It’s Not Officially Required To Quit For A Lump Sum
So one of the questions that we’re often asked is, do I have to quit my job in order to get a lump sum settlement out of my workers compensation claim? And that’s why we want to cover it on the 38th episode of the Inland Empire workers compensation lawyer livestream podcast. So if you’re a worker out there, what’s the answer to that question, Jorge? Well, most of the time, it is not officially required, because it can’t be, right? The WCAB frowns upon that. But it is requested in the back end, that you resign from your position, resign from your employment, and then also state that you will never try to seek employment with that company ever again, right? In order to get that lump sum.
Getting A Lump Sum When Insurances Companies Change
Now, there are exceptions, Alex. Sometimes, if you were injured on the job. And I’ll give an example. You worked there for five years, and you’re claiming an injury within the last maybe two years. And during your claim, the employer gets new insurance for his business, new workers compensation insurance. So now, in order to be clear, they are no longer covered by the same insurance company that is covering your workers compensation claim. Does that make sense, Alex? Right. So when you get injured on the job, on the day that you got injured, or whenever the injury date is determined to be by the court, that’s the date that your claim arises. That’s the insurance policy that’s enforced on that day, that’s what covers you. So in certain situations, Jorge’s describing where that policy is no longer in play, there’s a brand new policy. And that means it’s a different private company, a different private insurance company that has the risk of going forward, if you ever get hurt again. So if that happens, then maybe the old insurance carrier, they don’t care, because any new injury that happens to you, you’re gonna be on a new insurance company.
Having An Experienced Workers Compensation Lawyer
And here’s the thing, if you don’t have an experienced attorney, the defense attorney can still request that resignation and separation, even though the other insurance company is no longer on the hook. And the new insurance company now would have exposure for a new claim. So you have to talk to your attorney, right. And your attorney has to know this. So we can figure out whether or not that’s even needed, because it could be just something that’s slipped through the cracks, that there’s a new insurance company, and a resignation separation is no longer needed. So talk to your attorney. If a separation and resignation is not needed, because there’s a new insurance company, then the answer is no, Alex, you can get that lump sum and continue with your employment, because now there’s a new insurance company on the risk. And if you get hurt, again, the insurance company that paid you out, is not going to pay you any more money. Now the claim is going to go to a new insurance company. Could be a potential where you claim again, on the same body part the next year for another injury, it could if you don’t resign, take that lump sum and drag it to the new insurance company, and now they have to pay you out. Maybe they have the same lawyer. That lawyer’s probably asking themselves why they didn’t ask you to resign. But at the time, the insurance company maybe didn’t care.
The Type Of Workers Compensation Attorney Matters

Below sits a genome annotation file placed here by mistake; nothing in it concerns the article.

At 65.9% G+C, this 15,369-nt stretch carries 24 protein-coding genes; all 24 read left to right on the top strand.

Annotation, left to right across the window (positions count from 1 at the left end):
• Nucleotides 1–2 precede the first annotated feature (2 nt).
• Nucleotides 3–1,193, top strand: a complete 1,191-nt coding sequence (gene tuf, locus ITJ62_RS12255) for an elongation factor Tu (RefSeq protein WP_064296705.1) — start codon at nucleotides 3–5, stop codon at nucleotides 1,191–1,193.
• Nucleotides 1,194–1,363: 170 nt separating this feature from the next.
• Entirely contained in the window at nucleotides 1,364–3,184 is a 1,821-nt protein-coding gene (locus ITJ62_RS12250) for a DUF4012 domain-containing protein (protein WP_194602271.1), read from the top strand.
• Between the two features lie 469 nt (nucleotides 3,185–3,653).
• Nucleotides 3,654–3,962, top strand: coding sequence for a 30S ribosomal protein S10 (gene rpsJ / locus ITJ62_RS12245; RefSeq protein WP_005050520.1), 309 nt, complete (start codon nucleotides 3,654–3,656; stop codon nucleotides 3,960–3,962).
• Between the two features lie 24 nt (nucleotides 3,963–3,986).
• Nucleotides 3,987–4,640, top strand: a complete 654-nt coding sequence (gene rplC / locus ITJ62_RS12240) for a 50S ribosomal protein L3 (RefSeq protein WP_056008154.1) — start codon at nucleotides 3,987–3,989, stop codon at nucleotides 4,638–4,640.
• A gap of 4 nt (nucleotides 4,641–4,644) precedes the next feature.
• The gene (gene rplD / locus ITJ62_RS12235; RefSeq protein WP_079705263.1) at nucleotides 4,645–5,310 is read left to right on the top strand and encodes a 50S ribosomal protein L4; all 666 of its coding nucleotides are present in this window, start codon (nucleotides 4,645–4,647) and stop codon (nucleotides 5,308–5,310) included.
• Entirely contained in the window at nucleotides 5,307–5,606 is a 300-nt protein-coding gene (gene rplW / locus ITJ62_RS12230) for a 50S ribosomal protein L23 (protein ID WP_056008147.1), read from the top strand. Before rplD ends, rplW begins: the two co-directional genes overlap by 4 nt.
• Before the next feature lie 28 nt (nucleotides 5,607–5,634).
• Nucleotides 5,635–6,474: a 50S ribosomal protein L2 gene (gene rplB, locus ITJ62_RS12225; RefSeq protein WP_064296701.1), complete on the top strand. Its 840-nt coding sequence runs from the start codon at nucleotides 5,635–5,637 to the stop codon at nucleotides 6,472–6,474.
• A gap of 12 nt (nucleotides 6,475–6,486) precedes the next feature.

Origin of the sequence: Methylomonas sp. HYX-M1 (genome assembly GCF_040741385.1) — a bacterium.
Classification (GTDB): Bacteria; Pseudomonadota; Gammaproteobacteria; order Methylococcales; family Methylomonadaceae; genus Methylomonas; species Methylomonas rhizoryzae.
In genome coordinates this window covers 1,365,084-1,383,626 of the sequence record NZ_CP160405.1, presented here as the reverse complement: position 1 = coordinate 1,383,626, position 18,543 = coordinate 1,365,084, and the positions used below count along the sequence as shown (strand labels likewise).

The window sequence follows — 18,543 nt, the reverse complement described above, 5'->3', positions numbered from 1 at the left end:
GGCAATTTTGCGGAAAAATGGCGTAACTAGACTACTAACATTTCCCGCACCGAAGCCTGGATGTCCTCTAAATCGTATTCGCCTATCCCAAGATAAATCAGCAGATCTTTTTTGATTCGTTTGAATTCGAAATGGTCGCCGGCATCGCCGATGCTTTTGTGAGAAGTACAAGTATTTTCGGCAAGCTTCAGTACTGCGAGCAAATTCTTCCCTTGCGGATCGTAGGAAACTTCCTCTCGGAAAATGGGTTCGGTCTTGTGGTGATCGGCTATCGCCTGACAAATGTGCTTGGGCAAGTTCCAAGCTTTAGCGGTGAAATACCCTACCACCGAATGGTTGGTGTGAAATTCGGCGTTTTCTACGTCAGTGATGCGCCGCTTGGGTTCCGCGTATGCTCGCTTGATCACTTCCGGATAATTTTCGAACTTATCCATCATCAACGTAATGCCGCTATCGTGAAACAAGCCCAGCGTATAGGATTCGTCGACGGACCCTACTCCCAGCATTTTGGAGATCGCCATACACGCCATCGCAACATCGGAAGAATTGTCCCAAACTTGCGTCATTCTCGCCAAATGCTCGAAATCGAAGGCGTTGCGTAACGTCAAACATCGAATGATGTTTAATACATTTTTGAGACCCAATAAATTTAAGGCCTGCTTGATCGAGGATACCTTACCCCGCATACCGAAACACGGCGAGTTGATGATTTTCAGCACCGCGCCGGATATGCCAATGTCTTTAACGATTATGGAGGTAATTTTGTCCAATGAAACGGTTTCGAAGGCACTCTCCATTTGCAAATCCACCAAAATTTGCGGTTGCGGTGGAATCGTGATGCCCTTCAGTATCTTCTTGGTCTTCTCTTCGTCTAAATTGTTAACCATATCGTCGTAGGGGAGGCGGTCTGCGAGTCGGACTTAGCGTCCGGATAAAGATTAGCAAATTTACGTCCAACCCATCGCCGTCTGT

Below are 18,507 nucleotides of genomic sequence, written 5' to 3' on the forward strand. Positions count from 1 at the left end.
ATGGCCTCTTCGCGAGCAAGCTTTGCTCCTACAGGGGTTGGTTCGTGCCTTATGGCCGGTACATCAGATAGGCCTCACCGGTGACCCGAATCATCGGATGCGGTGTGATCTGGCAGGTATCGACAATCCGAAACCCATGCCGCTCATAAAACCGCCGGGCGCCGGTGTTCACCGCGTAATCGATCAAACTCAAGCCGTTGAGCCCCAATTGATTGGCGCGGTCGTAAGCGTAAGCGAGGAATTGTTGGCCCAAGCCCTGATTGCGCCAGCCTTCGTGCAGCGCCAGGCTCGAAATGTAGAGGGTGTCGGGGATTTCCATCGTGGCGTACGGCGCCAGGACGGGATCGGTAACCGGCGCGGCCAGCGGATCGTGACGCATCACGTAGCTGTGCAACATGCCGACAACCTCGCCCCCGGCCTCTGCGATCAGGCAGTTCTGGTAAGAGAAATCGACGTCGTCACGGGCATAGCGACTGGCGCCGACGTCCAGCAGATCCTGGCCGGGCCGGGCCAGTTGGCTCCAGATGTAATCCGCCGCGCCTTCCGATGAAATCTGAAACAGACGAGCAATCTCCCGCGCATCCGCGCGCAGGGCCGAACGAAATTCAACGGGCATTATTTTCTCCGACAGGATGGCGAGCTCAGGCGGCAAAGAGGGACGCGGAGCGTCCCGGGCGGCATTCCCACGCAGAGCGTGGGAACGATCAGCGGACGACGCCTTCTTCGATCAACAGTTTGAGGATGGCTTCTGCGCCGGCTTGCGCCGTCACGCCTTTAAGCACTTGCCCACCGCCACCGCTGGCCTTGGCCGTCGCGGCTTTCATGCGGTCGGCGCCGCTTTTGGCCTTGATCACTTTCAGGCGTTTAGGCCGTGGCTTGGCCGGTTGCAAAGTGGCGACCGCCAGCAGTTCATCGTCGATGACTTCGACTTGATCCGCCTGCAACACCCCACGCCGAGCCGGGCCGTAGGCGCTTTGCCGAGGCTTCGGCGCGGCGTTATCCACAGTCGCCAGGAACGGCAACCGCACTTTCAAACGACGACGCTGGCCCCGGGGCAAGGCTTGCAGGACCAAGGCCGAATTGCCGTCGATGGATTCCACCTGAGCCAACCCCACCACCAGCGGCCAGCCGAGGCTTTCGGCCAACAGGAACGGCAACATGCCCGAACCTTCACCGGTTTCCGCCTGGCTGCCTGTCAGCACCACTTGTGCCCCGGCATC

Yeah, they’re not gonna care, because all they care about is saving money. And they don’t care about another insurance company having to pay out. These are the type of situations Alex, where it really matters, what type of attorney you have, because if they don’t care, they’ll have you sign a resignation. And they won’t even look into it, whether one’s needed or not, or should be had or not, and you’ll have signed it. And now you have no rights going forward on maybe a new potential injury.
When To Call A Lawyer About Getting A Lump Sum
This is a situation where you think at the end of the claim, where you’re ready to settle, and you’re actually capable of continuing to do that job. If you’re a displaced worker, and you can’t go back to work, you pretty much have to resign, I mean, because you can’t do the job. Right? And if the employer cannot provide reasonable accommodation, that is, employers are required to look at the disabilities that you have or perceived disabilities, anything they think that, you know, anything that could potentially be and they provide you with a reasonable accommodation. That’s it for our discussion on resigning, resignations and getting lump sum settlements. It’s clear that you need to speak to a lawyer because every circumstance is different. You need to know if there’s a new insurance carrier, you need to understand what your disabilities are. You need to understand if your employer is providing you with reasonable accommodation or not what your rights are there. There’s a lot to consider before signing that resignation. And it’s important, as Jorge points out, that your attorney knows if you have to sign it or not. So if you’re out there and you are settling your workers compensation claim right now and you’re just unsure about what’s going on. And you ask your lawyer, hey, do I have to sign this? Is there a new carrier on the risk and they won’t answer, you can’t even get a hold of your lawyer to answer that question. It’s time to dial the injury helpline 844-984-8414, get the free consultation and legal advice that you need to make the right decision. That’s all for this episode. We hope that it’s helpful, look at our other episodes for more information on workers compensation or visit our website www.workerscomplawyerie.com or call 844-984-8414 for a free consultation right now.